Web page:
Over and over again, we affirm our belief in God by contrasting to what seems to be the wildly implausible idea that man, life, and the universe, in all their design and complexity, could have been produced by mere chance. However, science has demonstrated that even complex structures can evolve through processes involving chance (i.e. natural selection) when given millions of years to operate. This renders the chance hypothesis, with the qualifier ‘over extended periods of time,’ not so implausible after all. Is the response to this hypothesis simply that it still does not answer the basic questions regarding the origin of the materials that eventually formed the universe and life and regarding the fundamental laws governing the development of such materials?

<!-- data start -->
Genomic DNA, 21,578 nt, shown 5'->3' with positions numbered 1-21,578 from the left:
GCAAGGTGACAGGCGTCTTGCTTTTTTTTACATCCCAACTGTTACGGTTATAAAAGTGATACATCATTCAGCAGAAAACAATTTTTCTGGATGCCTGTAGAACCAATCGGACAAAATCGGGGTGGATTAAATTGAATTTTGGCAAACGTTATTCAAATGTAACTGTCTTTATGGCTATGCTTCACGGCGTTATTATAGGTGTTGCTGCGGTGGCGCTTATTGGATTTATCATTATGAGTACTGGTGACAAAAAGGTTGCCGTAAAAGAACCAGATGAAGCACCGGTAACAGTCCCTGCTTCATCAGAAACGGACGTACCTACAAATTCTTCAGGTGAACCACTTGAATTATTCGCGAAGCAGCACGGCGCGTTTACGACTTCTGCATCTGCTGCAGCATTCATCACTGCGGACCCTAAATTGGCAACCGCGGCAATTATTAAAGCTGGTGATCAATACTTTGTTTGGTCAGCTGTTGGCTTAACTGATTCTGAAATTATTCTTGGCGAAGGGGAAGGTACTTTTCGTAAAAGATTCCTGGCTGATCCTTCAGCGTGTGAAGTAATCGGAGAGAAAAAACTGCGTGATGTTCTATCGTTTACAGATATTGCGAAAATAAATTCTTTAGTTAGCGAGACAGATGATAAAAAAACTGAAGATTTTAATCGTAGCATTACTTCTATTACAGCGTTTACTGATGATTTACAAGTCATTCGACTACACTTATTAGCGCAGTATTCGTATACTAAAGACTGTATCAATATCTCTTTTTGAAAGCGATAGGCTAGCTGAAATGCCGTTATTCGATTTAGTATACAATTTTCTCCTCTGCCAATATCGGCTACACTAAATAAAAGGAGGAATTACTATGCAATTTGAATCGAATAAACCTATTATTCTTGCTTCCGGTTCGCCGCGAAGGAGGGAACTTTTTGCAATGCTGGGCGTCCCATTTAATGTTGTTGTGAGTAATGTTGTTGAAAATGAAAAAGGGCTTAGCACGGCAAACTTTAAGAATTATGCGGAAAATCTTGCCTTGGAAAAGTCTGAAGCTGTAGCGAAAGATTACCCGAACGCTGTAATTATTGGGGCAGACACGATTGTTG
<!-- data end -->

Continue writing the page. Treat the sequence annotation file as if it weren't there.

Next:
The analogy that you have drawn between the creation of the whole universe and the potential entailed in it of sustaining life with that of ‘natural selection’ does not seem to be coherent when you consider that the idea of ‘natural selection’ is based on experiments performed in pre-existing environment which entails the potential of producing and sustaining life. This is not the case with the creation of the whole universe or the potential of sustenance of life in it.
I hope the foregoing explanation would suffice as answer to your question. However, if it does not, then I would request you to give a more detailed example of a case of ‘natural selection’, which would help me clarify my explanation more clearly.
November 16, 2002